My Family Started a Local Business Right Before Covid-19 - Here’s What It’s Like

May 7, 2020

 

     Three to four months ago, there was no way of knowing how our lives would change in such a short amount of time. 2020 started and life was carrying on as normal. Some people forget that life was not put on pause in the months following up to COVID-19. Therefore, businesses still had their opening days, and people followed their dreams with big expectations for the future. For my family, we simply decided to get into a very expensive business at what turned out to be a very bad time. 

     My mom had always been involved in the equestrian business and my dad has experience in insurance. Early 2020, they decided that they wanted to do something that they had wanted to for a long time: lease out a small spot in a barn, buy a few horses, and create their own LLC. This in itself was risky to do, regardless of the coronavirus pandemic that soon became apparent. They created a business plan, and found that for the first few years of the business, essentially all of the money that was made from the business would have to be poured back into the business to pay off the cost of the horses and equipment necessary, along with other expenses. 

     Everything was bought and official in early February. The business was set to open to the public on March 1, but the connections that my mom already had, from previously being employed at another barn, paid off. Inquiries for lessons and training began pouring in shortly after the horses were bought and they had an LLC. So, the business opened to the public mid-February and luckily, was able to make money for a little over a full month before everyone’s lives were turned upside down and social distancing guidelines were put in place. Non-essential businesses were closed and what seemed like success was put to an abrupt halt. Luckily, in that month, the business was able to obtain three clients that now board their horses under my family’s care. These boarders still have to pay for the care of their horses, and a couple weeks ago, the property owners let us know that people could come ride their own horses, and therefore, my mom was able to start teaching a few lessons to people on  their own horses. However, the flow of income is obviously nowhere near to where the business plan had originally hoped for. Had it not been for my dad’s already existing job at an insurance company, it would have been much more difficult for my family.

     Helping out in a family business that is so hands-on is strange at this unique time. Just because the business is “closed” does not mean everything about the business gets put on pause. Every morning, the horses have to be fed grain, put outside and fed hay. All of their water buckets are then dumped, scrubbed, and filled with clean water. Their stalls also have to be cleaned. Then, around the middle of the day, they have to be fed lunch hay. In the evening, they have to be brought inside and fed dinner hay and grain. Their paddocks also have to be cleaned regularly, their outdoor water buckets have to be cleaned regularly, and if there is expected to be a temperature change overnight, their blankets/ sheets must be switched so they are not too hot or cold. I, of course, still have online school everyday, but I sometimes go on the weekends to help, my mom goes nearly everyday, and my dad works on Sundays, along with going throughout the week with her to help out, and fix things around the barn that the horses break.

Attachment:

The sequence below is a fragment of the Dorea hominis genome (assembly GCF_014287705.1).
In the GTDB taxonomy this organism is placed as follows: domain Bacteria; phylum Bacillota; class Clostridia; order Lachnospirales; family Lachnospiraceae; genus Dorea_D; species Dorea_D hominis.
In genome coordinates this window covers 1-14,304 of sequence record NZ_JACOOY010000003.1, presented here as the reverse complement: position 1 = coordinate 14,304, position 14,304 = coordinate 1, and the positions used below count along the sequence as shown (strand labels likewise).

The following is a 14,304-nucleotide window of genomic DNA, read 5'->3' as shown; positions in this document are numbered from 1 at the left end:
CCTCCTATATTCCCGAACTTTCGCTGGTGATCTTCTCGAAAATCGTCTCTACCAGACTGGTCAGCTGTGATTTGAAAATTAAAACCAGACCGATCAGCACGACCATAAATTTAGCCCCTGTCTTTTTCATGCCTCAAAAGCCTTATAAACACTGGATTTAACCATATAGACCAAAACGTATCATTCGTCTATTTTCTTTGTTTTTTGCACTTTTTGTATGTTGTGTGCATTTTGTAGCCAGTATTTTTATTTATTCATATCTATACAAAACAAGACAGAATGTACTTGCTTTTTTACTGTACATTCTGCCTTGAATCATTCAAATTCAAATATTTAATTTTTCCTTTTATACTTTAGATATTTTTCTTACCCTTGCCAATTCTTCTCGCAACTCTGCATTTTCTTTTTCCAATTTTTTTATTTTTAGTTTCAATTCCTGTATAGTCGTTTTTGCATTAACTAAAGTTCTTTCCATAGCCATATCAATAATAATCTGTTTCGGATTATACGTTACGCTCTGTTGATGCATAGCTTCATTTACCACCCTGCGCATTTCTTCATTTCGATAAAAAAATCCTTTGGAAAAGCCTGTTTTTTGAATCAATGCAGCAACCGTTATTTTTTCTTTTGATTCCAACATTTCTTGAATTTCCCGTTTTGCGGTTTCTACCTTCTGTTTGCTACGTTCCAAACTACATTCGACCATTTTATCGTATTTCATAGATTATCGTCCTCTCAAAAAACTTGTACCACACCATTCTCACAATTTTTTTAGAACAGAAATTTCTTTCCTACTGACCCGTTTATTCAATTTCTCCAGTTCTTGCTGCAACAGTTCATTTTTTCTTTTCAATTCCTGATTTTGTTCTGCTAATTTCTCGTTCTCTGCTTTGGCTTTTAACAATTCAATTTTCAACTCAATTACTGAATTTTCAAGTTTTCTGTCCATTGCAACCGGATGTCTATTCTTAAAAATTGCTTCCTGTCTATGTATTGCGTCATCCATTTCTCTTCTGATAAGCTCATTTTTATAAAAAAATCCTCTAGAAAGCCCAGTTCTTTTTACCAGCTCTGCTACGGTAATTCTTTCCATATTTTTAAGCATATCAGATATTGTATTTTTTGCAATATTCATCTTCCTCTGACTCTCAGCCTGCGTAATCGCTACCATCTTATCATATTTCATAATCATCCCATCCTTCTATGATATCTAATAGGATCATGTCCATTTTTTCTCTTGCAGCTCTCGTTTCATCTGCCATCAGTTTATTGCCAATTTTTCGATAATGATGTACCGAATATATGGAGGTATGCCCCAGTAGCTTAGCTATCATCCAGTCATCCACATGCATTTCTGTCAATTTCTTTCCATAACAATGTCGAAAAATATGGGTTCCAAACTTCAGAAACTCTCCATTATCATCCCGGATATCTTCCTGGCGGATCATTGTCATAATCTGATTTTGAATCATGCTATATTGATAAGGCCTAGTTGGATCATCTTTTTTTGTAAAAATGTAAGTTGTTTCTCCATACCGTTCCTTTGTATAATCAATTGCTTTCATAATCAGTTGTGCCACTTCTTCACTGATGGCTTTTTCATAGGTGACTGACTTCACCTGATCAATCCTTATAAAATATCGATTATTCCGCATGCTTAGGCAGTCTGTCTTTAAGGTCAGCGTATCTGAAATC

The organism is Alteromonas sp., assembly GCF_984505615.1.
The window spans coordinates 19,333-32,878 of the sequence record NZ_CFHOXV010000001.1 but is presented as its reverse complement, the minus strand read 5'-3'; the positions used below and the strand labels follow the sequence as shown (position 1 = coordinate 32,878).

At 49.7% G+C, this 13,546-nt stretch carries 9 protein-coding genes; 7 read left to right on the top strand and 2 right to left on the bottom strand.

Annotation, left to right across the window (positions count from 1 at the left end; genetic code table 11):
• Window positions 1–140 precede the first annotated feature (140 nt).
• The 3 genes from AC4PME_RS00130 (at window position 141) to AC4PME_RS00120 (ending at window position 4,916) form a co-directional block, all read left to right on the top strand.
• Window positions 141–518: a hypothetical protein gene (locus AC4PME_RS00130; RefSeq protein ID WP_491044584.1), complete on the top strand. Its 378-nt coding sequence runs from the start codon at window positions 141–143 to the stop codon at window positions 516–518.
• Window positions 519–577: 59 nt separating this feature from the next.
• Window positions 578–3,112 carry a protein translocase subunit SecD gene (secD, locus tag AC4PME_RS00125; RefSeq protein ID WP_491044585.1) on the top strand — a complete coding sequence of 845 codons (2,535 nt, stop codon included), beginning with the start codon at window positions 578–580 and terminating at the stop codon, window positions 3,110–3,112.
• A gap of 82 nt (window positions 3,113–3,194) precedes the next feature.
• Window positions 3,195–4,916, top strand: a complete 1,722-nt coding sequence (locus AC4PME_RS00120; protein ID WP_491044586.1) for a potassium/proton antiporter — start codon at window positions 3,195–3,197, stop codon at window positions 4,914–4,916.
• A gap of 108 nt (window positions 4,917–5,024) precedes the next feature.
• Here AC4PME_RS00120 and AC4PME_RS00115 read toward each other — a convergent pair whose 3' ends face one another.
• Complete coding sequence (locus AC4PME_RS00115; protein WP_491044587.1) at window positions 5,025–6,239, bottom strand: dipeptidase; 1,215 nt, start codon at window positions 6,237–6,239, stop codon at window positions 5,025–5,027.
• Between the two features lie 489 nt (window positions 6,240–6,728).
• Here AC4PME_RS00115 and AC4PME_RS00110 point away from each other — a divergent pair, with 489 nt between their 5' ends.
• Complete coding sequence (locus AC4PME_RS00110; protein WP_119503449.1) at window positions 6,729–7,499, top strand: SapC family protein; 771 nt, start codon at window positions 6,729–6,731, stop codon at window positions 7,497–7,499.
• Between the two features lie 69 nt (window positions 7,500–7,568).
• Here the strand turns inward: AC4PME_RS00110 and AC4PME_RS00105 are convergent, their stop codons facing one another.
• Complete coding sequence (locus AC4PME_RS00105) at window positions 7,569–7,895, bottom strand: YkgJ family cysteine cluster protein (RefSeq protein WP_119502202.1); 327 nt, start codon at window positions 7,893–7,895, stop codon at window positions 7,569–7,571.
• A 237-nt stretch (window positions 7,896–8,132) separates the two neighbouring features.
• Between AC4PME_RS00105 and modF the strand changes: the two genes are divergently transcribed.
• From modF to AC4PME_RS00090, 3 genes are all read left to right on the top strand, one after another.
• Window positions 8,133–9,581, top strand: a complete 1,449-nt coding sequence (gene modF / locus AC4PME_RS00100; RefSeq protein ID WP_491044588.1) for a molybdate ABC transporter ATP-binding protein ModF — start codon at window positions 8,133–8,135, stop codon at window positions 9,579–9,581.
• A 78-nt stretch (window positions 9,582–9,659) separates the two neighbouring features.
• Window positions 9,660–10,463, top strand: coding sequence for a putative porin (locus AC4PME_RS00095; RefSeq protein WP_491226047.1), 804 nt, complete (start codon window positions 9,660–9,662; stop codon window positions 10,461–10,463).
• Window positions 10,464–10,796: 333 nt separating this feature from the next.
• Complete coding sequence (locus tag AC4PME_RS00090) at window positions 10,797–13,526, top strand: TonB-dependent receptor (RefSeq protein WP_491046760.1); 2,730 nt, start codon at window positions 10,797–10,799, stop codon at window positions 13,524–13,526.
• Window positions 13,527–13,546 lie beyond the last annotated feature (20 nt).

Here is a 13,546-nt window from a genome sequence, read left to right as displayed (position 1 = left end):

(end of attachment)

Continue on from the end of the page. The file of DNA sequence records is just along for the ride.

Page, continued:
All of this is hard work, regardless of the situation we are in. Because of the COVID-19 pandemic, the work often seems pointless, knowing that the business cannot gain traction right now, and we are stuck at a standstill. We only hope that this will all be a memory before we know it, and my family’s dream can continue to succeed. To have the success of such a big goal dangled in front of you, and then taken away, and in turn, given all the financial difficulties that come with this pandemic, is heart-breaking. That is why it’s so important to support local businesses right now.

     Even though my family’s situation is unique in the sense that it’s difficult for us to find ways that the general public can help us right now, it has certainly opened our eyes to what it is really like to be a local business. We understand just how important it is to support local businesses right now, because we understand how difficult it really is to have all your goals suddenly put to a stop, but to have to continue to work just as hard, simply to stay afloat. Obviously everyone is struggling right now because we are dealing with a situation that we have not had to deal with in the modern age. When people say “support local businesses,” they are not undermining your experience with COVID-19, but instead, highlighting a very important issue that COVID-19 has raised. Supporting your local business could make a really big difference in someone’s life, even if it doesn’t affect your life at all. The only way we’re going to get through this is if we think as one, rather than an “every man for himself” mentality. If we unite and help each other out, we’ll all come back stronger on the other side.

 

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